Cupid's Pulse Article: How to Handle Your Crazy In-Laws Over the HolidaysCupid's Pulse Article: How to Handle Your Crazy In-Laws Over the Holidays

By Evan Fischer

While Kim Kardashian and Kris Humphries may no longer have to worry about dealing with the in-laws, there are plenty of newlyweds out there facing the first real test of their matrimonial commitment this holiday season: meeting their new family members.  For Jerry O’Connell and Rebecca Romijn, who recently renewed their vows, this will be old hat.  But celebrity couples like Wills and Kate and Blake Shelton and Miranda Lambert will find themselves in the same boat as every other newly joined couple in the world; facing the uncertainty of several days trapped with their in-laws.  The good news is that there’s no need for stress.  By following just a few simple guidelines, newlyweds everywhere can have an enjoyable and relaxing holiday, even if the in-laws are a little bit crazy.  Here’s how:

Related: Ways To Impress Your In-Laws

1. Offer to help: The best way to get in good with the in-laws is to offer assistance here and there.  Your mother-in-law may not want you in the kitchen while she’s cooking, but perhaps she’ll let you watch her make her special recipe (no doubt she’ll be flattered by your interest).  And you can always offer to set the table, wash some dishes or otherwise make yourself useful.  Don’t be pushy, but offer frequently.

2. Clean up after yourself: Even if you’re treated more like a guest than a member of the family, you need to be a responsible adult and try not to make more work for your hosts than necessary.  This means picking up after yourself, doing your own laundry (towels included), washing dishes (or at least putting them in the dishwasher) and generally making an effort to leave a room just as neat as you found it.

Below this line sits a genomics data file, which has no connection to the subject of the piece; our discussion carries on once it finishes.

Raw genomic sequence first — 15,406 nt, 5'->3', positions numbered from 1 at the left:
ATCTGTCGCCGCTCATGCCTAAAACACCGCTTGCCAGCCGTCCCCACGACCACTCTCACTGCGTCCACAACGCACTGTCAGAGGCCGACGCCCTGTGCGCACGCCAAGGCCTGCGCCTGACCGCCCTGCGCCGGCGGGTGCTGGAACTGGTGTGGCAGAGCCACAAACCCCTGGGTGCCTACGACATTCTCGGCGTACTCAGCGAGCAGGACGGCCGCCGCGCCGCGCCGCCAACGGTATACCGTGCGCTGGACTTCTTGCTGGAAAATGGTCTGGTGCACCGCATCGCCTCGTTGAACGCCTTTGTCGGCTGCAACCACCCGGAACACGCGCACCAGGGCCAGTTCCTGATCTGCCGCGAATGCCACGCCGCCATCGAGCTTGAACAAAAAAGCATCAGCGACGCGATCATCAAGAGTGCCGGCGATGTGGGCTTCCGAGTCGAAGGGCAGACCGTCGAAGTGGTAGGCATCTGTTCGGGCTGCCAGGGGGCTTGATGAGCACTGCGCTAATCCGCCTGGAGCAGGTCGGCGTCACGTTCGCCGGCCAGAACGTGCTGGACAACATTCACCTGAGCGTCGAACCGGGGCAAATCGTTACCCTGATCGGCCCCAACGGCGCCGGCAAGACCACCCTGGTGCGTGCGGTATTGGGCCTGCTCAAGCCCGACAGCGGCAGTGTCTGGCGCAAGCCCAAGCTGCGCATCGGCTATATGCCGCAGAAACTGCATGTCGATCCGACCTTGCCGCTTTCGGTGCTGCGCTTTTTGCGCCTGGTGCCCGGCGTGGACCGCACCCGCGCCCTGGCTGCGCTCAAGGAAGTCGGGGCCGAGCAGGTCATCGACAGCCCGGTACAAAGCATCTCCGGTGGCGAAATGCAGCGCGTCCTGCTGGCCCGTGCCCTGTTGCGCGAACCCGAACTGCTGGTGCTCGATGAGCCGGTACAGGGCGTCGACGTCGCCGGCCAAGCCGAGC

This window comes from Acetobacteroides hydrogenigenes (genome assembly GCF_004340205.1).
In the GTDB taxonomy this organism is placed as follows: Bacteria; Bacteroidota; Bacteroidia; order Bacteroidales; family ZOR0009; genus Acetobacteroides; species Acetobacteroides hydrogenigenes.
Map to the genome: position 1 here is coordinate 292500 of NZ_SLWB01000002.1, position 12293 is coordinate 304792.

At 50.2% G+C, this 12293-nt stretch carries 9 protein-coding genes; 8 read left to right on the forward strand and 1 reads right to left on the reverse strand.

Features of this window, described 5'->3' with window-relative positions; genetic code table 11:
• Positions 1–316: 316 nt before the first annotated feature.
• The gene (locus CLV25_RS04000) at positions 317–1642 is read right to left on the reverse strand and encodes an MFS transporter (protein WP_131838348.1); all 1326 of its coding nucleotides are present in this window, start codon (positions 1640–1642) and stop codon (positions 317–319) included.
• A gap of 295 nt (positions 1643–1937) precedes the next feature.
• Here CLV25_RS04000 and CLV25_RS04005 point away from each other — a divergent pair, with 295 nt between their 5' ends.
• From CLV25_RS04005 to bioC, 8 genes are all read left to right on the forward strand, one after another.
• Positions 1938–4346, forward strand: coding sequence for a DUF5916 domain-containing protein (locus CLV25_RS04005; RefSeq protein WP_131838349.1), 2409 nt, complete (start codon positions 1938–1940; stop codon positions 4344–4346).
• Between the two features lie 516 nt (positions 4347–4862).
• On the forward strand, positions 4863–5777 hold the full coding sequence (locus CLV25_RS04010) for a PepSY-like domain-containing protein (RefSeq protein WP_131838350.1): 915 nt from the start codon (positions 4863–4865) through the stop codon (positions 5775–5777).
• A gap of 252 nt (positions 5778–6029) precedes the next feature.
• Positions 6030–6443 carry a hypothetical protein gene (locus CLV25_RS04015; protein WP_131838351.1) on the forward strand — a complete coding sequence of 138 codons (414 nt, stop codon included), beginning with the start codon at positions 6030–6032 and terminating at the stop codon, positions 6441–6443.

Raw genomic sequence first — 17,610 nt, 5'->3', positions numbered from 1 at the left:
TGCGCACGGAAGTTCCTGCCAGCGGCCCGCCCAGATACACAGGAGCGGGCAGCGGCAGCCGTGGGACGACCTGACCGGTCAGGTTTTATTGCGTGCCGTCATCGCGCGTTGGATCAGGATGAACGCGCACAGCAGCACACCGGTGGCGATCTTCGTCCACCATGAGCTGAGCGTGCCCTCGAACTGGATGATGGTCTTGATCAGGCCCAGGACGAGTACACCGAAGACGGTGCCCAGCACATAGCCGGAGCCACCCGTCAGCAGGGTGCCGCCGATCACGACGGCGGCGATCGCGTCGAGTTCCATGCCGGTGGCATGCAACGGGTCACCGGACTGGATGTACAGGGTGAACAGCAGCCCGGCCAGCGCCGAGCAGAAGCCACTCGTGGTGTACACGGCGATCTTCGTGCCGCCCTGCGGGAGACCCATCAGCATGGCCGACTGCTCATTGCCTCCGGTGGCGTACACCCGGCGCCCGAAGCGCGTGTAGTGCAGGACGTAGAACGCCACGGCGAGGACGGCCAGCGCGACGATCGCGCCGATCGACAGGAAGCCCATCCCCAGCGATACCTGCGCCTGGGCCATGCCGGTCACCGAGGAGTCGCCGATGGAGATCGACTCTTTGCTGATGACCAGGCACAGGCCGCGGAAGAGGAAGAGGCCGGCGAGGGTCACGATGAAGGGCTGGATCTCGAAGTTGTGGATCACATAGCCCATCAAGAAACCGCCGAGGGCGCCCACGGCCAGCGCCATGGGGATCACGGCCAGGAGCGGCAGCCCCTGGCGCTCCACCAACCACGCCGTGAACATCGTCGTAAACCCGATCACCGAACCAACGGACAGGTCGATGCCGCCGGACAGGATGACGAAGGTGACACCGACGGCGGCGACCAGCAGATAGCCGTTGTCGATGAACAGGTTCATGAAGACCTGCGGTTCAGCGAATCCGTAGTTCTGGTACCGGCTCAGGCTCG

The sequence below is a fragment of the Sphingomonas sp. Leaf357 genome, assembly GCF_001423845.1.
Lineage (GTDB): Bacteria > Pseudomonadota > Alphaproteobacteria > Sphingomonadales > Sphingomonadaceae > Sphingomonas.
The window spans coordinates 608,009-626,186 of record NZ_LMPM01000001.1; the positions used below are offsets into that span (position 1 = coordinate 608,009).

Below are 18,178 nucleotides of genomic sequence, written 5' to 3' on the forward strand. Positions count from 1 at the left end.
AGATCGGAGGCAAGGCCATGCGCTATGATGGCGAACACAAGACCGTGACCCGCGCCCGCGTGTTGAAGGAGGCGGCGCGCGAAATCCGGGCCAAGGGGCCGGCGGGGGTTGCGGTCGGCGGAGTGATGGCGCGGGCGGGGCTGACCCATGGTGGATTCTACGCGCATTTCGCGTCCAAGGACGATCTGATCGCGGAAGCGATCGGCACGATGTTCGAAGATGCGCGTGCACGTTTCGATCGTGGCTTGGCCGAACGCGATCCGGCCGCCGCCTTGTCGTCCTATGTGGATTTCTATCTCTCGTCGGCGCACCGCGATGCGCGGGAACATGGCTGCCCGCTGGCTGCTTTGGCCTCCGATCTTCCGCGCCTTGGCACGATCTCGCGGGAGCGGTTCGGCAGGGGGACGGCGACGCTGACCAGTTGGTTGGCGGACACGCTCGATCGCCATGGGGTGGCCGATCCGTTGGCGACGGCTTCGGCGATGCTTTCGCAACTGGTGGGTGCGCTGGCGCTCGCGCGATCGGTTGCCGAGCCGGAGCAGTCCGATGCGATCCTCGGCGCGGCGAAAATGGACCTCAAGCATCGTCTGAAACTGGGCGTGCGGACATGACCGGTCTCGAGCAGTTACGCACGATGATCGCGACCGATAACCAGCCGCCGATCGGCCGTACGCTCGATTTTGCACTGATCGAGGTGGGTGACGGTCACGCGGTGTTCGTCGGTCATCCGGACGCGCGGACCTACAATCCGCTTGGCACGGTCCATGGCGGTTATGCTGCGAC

3. Set aside “me” time: There’s nothing wrong with taking a little time out for yourself, especially if it saves you from a meltdown.  No matter what you do, there’s going to be some pressure to perform for your new partner’s family.  So give yourself breaks here and there to decompress; take a bath, a nap or a walk to get away.  And any time you can manage it, drag your new spouse along for some alone time.

Related: Dealing With Difficult In-Laws

4. Participate: You’ve joined a new group, but you’ll always be an outsider unless you integrate yourself.  Even if you don’t want to play board games, sing carols or look at family photo albums, be a sport.  It will help you become a family member a lot faster than opting out.

5. Delegate “handling” responsibilities: This is a biggie, and it could just save your holiday.  Each spouse needs to handle their own family, including making arrangements and dealing with any issues that arise.  The person that approaches in-laws in an aggressive manner is going to be seen as an interloper, so don’t try to be dominant.  You handle your family, and let your spouse handle the in-laws.  Less stress over the holidays will greatly reduce your chance of winding up in relationship counseling in the New Year.

Evan Fischer is a freelance writer and part-time student at California Lutheran University in Thousand Oaks, California.